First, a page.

Finding the Middle in Brazil

When a leftist labor unionist was elected President in 2002, Brazil's stock market swooned and interest rates soared. But it soon became clear that Luiz Inácio Lula da Silva had no intention of endangering Brazil's hard-won economic stability with a populist spending spree. Today, many view Lula, as he is popularly known, as a pragmatic mix of fiscal prudence and social responsibility. Along with the presidents of Chile and Uruguay, he is considered representative of Latin America's moderate left. Investors have pushed the stock market up 36% in dollar terms so far this year.

Although Lula hasn't officially announced he's running for reelection, most Brazilians assume he will win this October's presidential vote. Lula remains popular even though his finance minister and his chief of staff were forced to resign following allegations of vote-buying schemes in Congress and of illegal campaign financing during Lula's 2002 presidential campaign.

One reason for Lula's popularity is that many of Brazil's 182 million citizens, 40 million of whom live on less than $2 a day, can relate to the 60-year-old former union leader who was born into crushing poverty. One of eight children of an illiterate farmer, he quit school after the fourth grade and started working at age 12, later obtaining a high school equivalency diploma. What he lacks in formal education he makes up for in political savvy.


  "Lula has a down-home appeal that is very important, and he has been brilliant at distancing himself from his own buddies in the Workers Party who have been accused of wrongdoing," says Riordan Roett, a Brazil expert at Johns Hopkins University in Washington, D.C.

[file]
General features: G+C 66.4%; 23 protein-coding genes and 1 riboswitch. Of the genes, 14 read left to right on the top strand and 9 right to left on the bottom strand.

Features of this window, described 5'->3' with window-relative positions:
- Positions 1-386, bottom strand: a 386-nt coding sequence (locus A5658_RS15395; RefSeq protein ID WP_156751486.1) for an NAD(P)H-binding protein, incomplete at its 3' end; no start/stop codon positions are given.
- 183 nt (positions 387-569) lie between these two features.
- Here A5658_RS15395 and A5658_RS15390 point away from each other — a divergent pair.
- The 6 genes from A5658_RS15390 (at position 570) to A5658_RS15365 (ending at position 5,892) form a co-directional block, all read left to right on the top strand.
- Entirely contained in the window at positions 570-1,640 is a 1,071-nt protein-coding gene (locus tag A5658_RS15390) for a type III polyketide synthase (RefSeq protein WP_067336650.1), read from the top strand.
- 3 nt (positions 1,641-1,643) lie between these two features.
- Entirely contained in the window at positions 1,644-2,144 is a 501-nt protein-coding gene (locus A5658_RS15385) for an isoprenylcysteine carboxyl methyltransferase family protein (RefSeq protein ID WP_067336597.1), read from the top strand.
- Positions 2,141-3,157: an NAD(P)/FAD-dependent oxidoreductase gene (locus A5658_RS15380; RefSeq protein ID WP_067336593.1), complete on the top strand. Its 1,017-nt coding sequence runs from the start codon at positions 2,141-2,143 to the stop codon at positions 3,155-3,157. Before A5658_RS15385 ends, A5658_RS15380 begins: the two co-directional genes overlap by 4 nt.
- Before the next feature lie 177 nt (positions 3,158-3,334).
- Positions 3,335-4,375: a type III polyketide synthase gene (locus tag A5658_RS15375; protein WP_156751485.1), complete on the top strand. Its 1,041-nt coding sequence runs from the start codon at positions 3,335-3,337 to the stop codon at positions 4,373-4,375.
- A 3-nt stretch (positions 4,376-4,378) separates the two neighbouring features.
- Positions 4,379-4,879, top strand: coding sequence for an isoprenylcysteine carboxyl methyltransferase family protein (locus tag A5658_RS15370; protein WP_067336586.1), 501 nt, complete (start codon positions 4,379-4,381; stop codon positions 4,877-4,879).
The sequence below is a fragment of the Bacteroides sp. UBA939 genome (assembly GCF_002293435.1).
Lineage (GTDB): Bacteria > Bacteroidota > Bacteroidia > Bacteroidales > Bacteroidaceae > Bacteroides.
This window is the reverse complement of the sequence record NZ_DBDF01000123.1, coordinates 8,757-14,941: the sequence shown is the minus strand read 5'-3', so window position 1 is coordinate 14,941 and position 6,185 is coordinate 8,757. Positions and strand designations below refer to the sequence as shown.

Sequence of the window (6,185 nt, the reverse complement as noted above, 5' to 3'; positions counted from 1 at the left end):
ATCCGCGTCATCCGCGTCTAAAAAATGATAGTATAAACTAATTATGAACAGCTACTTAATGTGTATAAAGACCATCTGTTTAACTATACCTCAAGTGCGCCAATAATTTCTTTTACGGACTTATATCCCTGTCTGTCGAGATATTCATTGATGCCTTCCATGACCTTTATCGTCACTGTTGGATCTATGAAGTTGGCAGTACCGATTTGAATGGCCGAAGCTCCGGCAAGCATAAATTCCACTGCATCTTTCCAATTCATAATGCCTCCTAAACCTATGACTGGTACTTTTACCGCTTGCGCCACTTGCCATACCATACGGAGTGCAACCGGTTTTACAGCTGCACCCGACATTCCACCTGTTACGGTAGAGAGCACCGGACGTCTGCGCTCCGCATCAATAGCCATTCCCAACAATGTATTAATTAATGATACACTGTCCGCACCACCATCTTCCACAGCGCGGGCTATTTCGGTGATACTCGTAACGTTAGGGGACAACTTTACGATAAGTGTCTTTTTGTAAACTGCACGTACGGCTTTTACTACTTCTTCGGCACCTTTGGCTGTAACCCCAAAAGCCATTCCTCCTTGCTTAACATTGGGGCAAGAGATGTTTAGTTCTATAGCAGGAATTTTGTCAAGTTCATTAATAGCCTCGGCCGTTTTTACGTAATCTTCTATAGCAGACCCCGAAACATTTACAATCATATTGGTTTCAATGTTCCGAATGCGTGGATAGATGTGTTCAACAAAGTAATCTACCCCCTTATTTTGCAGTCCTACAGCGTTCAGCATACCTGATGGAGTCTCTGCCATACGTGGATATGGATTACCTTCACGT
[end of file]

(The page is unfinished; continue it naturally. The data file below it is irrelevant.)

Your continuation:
And Lula has a good chance of winning reelection because many Brazilians feel they're better off than they used to be. For years, they lived under double-digit inflation that sharply eroded their buying power. Thanks to major economic reforms carried out in 1994 and Lula's continuing fiscal discipline, inflation has been low for the past decade and now is around 5%.

Brazil still has the worst income distribution of all of Latin America and the second-worst in the world, after South Africa. The poorest 20% of the population receives just 2.4% of national income, while the richest 20% enjoys 63.2%.


  But the distribution of wealth has begun to improve, thanks to a program created by former President Fernando Henrique Cardoso and expanded by Lula, which pays up to $48 a month to 8.8 million families if they keep their children in school and take them for regular medical checkups. Studies show that the program, called Bolsa Familia, helped raise per capita income of the poorest 20% of Brazilians by 12% from 2003 to 2004. Among recipients of the stipend, fully 48% say they plan to vote for Lula's reelection.

Still, little progress has been made on many of the country's other pressing problems, such as rampant crime. Drug trafficking gangs unleashed a four-day wave of violent attacks and prison revolts May 12 to15 in São Paulo, Brazil's biggest city, that left 81 dead, including 39 police officers. Rio, the most important tourist destination, has also been plagued by rising crime rates, especially for kidnappings and robberies.

These problems have caused some Brazilians to lose their faith in Lula. "I won't vote for him again," says Rafael Tavares, 24, who pays for his night-school university studies in business administration by driving a taxi. He had hoped a leftist government would do more to improve Brazil's educational system and boost security. But in Vidigal, the Rio slum where he lives, drug traffickers rule the streets. "Lula has done a few good things, but he could have done a lot more, and he's surrounded by corrupt people," he says.